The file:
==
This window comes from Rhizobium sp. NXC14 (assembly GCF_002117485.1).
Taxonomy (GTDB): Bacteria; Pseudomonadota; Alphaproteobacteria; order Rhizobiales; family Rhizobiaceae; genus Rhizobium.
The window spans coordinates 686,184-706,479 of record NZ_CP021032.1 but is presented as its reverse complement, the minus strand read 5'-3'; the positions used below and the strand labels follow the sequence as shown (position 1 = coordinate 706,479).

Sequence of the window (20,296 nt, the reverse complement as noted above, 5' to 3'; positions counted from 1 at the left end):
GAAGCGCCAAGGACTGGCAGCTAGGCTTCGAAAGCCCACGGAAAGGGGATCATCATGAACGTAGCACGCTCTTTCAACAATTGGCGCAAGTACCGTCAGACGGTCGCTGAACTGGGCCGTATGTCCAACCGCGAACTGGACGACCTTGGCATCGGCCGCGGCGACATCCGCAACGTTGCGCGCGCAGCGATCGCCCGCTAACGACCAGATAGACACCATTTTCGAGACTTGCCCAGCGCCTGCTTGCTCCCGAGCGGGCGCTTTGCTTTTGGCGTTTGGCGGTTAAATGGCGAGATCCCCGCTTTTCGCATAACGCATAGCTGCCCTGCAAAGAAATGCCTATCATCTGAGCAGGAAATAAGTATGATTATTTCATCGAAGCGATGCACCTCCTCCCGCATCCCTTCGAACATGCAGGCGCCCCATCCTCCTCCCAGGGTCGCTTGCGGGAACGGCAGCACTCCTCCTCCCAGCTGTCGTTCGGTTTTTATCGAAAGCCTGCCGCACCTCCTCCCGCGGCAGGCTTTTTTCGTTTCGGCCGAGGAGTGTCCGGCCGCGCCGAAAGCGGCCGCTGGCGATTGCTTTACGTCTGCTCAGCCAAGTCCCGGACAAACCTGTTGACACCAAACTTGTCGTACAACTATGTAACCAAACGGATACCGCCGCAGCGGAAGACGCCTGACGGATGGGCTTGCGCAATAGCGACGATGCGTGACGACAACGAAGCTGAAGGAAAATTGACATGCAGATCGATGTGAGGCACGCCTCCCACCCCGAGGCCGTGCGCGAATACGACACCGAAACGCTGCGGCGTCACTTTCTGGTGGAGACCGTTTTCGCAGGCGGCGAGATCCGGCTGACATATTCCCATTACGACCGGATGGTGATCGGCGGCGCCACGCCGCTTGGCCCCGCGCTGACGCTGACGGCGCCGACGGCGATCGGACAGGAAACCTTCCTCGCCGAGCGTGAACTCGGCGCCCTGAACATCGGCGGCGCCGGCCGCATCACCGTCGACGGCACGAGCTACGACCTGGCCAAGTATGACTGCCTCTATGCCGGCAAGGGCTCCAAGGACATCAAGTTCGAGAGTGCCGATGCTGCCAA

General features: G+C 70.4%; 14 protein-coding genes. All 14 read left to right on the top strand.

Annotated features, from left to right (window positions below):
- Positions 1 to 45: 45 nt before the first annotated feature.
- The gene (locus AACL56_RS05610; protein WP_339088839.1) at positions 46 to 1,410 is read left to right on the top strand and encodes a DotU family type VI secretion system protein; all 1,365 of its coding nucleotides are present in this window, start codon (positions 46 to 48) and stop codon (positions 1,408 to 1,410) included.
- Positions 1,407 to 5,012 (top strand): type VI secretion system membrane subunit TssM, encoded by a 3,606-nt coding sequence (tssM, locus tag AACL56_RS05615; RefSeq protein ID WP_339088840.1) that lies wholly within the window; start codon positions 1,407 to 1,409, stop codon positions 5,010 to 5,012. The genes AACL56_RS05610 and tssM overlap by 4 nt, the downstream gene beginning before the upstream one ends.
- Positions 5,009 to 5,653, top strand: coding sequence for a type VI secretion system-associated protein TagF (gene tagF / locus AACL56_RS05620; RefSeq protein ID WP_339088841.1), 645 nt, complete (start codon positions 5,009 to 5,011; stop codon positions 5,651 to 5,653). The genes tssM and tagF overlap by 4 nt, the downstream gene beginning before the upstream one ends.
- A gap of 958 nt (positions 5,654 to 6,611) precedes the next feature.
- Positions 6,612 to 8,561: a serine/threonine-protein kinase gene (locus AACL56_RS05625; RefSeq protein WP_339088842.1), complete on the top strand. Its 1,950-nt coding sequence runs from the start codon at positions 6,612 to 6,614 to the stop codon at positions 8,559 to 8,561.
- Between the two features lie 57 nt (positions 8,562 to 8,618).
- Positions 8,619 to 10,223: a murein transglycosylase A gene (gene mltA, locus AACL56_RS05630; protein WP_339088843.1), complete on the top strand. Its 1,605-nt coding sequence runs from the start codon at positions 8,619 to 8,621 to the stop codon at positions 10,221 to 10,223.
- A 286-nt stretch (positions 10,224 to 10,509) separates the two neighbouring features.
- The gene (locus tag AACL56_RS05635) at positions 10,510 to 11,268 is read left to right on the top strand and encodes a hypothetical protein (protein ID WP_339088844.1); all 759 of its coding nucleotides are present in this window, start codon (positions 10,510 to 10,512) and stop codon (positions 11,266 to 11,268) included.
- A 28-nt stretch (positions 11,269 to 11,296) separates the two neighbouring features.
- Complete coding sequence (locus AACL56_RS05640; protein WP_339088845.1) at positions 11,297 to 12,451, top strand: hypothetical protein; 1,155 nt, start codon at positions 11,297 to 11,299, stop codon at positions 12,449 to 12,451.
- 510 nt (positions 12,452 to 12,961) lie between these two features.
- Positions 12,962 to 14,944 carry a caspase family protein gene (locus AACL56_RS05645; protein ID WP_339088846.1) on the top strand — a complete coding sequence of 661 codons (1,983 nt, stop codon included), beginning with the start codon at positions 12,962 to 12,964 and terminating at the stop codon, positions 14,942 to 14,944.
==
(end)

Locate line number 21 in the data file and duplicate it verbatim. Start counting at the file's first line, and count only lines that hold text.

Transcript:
- Positions 12,962 to 14,944 carry a caspase family protein gene (locus AACL56_RS05645; protein ID WP_339088846.1) on the top strand — a complete coding sequence of 661 codons (1,983 nt, stop codon included), beginning with the start codon at positions 12,962 to 12,964 and terminating at the stop codon, positions 14,942 to 14,944.